What are the main features of the Protocol? The Protocol promotes biosafety by establishing rules and procedures for the safe transfer, handling, and use of LMOs, with specific focus on transboundary movements of LMOs. It features a set of procedures including one for LMOs that are to be intentionally introduced into the environment advance informed agreement procedure, see question 13and one for LMOs that are intended to be used directly as food or feed or for processing see question 14.

Parties to the Protocol must ensure that LMOs are handled, packaged and transported under conditions of safety. Furthermore, the shipment of LMOs subject to transboundary movement must be accompanied by appropriate documentation specifying, among other things, identity of LMOs and contact point for further information see question 16. These procedures and requirements are designed to provide importing Parties with the necessary information needed for making informed decisions about whether or not to accept LMO imports and for handling them in a safe manner.

The Party of import makes its decisions in accordance with scientifically sound risk assessments see Article 15. In case of insufficient relevant scientific information and knowledge, the Party of import may use precaution in making their decisions on import.

Parties may importance of the creatin of an international biosafety protocol take into account, consistent with their international obligations, socio-economic considerations in reaching decisions on import of LMOs see Article 26. Parties must also adopt measures for managing any risks identified by the risk assessment see Article 16and they must take necessary steps in the event of accidental release of LMOs see Article 17. To facilitate its implementation, the Protocol establishes a Biosafety Clearing-House for Parties to exchange information see question 15and contains a number of important provisions, including capacity-building see question 19financial mechanism see Article 28compliance procedures see question 19 and public awareness and participation see question 21.

Go to the top of the page 13. It includes four components: The purpose of this procedure is to ensure that importing countries have both the opportunity and the capacity to assess risks that may be associated with the LMO before agreeing to its import. Specifically, the Party of export or the exporter must notify the Party of import by providing a detailed, written description of the LMO in advance of the first shipment.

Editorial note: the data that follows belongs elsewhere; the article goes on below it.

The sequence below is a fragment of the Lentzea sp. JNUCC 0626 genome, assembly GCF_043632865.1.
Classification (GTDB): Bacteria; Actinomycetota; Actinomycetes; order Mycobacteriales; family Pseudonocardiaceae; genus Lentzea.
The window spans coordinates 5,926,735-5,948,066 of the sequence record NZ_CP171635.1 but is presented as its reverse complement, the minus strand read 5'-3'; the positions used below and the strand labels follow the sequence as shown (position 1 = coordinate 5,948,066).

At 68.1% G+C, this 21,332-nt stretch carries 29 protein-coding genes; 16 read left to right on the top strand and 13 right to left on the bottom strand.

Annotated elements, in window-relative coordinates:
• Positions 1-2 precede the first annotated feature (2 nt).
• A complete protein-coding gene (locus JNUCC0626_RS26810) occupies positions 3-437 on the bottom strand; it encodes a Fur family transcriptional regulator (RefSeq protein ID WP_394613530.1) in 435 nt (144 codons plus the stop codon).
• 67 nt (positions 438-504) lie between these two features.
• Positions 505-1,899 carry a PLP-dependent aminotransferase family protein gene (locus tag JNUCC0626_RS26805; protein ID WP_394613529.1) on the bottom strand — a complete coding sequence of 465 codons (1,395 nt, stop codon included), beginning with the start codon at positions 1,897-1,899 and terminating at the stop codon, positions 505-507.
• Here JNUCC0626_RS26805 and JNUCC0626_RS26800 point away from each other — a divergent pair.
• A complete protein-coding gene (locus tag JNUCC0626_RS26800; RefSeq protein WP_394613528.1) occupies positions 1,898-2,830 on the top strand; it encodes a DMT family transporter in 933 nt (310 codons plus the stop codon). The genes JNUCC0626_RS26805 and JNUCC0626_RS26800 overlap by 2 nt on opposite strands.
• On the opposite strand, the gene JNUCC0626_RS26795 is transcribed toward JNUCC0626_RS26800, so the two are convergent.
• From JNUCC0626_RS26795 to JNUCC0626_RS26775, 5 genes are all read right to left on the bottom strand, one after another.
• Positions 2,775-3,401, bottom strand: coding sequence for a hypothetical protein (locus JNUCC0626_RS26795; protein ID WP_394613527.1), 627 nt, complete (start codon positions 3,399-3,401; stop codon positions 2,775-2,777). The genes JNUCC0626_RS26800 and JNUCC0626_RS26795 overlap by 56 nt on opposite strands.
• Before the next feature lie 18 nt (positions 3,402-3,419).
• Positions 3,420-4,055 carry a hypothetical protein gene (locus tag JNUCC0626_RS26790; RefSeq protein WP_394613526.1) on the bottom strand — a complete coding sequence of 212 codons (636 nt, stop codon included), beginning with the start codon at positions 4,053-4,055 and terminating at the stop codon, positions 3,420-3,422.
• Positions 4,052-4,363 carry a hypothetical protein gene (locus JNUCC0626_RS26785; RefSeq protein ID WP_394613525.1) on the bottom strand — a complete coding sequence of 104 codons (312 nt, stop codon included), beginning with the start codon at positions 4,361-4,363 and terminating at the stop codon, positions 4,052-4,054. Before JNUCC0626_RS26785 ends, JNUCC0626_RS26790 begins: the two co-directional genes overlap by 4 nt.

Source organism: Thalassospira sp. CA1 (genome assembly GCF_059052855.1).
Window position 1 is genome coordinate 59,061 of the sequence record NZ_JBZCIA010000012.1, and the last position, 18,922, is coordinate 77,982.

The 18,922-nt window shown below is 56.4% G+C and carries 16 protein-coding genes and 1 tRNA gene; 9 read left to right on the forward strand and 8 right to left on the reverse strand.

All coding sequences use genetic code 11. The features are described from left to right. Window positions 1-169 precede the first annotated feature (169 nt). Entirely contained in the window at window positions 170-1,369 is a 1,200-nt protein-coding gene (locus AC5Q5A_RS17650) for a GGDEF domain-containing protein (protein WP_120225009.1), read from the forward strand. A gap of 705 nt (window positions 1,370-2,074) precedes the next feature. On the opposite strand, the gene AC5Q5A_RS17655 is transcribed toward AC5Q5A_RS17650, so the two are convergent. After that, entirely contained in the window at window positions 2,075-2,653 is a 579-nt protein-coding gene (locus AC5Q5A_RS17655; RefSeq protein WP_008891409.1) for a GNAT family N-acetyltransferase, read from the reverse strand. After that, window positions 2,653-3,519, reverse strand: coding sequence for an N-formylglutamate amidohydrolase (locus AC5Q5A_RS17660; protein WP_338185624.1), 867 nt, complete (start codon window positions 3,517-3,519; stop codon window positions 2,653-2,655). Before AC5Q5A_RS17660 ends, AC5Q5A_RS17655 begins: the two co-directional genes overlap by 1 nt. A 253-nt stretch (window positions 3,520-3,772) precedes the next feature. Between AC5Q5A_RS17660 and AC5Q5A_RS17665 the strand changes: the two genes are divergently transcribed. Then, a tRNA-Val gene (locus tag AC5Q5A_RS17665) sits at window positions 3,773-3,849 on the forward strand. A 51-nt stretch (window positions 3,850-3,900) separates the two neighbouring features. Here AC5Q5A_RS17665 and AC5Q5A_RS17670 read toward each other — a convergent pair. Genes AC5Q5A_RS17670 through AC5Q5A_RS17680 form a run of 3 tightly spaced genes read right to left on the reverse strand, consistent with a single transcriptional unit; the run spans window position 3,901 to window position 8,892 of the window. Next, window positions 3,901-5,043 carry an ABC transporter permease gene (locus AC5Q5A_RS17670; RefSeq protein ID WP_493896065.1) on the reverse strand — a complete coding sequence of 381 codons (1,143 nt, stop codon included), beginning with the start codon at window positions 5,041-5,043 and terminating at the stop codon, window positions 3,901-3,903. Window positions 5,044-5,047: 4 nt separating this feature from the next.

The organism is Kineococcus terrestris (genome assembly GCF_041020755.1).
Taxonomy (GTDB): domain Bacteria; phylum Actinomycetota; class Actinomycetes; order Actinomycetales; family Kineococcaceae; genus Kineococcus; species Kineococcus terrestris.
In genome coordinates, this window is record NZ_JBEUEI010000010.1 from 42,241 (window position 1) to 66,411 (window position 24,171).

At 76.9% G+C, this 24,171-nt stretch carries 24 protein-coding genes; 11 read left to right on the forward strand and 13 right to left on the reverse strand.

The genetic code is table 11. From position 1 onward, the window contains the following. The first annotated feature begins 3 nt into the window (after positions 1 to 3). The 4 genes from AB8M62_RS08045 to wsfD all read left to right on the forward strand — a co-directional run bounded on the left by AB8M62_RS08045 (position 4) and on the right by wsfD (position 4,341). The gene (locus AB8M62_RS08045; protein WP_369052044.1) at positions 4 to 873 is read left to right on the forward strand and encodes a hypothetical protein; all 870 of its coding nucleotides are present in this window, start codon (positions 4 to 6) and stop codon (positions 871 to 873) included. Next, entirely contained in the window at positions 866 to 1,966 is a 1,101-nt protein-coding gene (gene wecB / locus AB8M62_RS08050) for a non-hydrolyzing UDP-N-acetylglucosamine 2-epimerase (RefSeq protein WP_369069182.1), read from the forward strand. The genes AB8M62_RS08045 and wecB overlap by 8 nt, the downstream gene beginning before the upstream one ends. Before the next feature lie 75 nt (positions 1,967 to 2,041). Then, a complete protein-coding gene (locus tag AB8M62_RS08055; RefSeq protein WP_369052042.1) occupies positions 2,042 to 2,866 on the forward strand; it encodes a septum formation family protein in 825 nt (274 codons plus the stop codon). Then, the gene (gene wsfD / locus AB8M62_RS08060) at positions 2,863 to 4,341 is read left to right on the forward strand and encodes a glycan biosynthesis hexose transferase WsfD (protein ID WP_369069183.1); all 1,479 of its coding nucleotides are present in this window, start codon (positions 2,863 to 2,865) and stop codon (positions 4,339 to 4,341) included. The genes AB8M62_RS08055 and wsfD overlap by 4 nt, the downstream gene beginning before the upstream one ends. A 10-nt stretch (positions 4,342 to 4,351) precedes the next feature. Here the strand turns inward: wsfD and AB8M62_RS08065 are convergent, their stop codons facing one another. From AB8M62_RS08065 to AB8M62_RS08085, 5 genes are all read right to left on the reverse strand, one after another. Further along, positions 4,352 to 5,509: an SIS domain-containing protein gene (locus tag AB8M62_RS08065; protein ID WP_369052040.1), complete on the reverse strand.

The Party of import is to acknowledge receipt of this information within 90 days. Then, within 270 days of the date of receipt of notification, the Party of import must communicate its decision: Except in a case in which consent is unconditional, in other cases the Party of import must indicate the reasons on which its decisions are based.

A Party of export or a notifier may also request the Party of import to review its decisions. Go to the top of the page 14. What is the procedure for LMOs intended for direct use as food or feed, or for processing? Under this procedure, A Party must inform other Parties through the Biosafety Clearing-House, within 15 days, of its decision regarding domestic use of LMOs that may be subject to transboundary movement.

Decisions by the Party of import on whether or not to accept the import of LMOs-FFP are taken under its domestic regulatory framework that is consistent with the objective of the Protocol. A developing country Party or a Party with an economy in transition may, in the absence of a domestic regulatory framework, declare through the Biosafety Clearing-House that its decisions on the first import of LMOs-FFP will be taken in accordance with risk assessment as set out in the Protocol and timeframe for decision-making.

In case of insufficient relevant scientific information and knowledge, the Party of import may use precaution in making their decisions on the import of LMOs-FFP.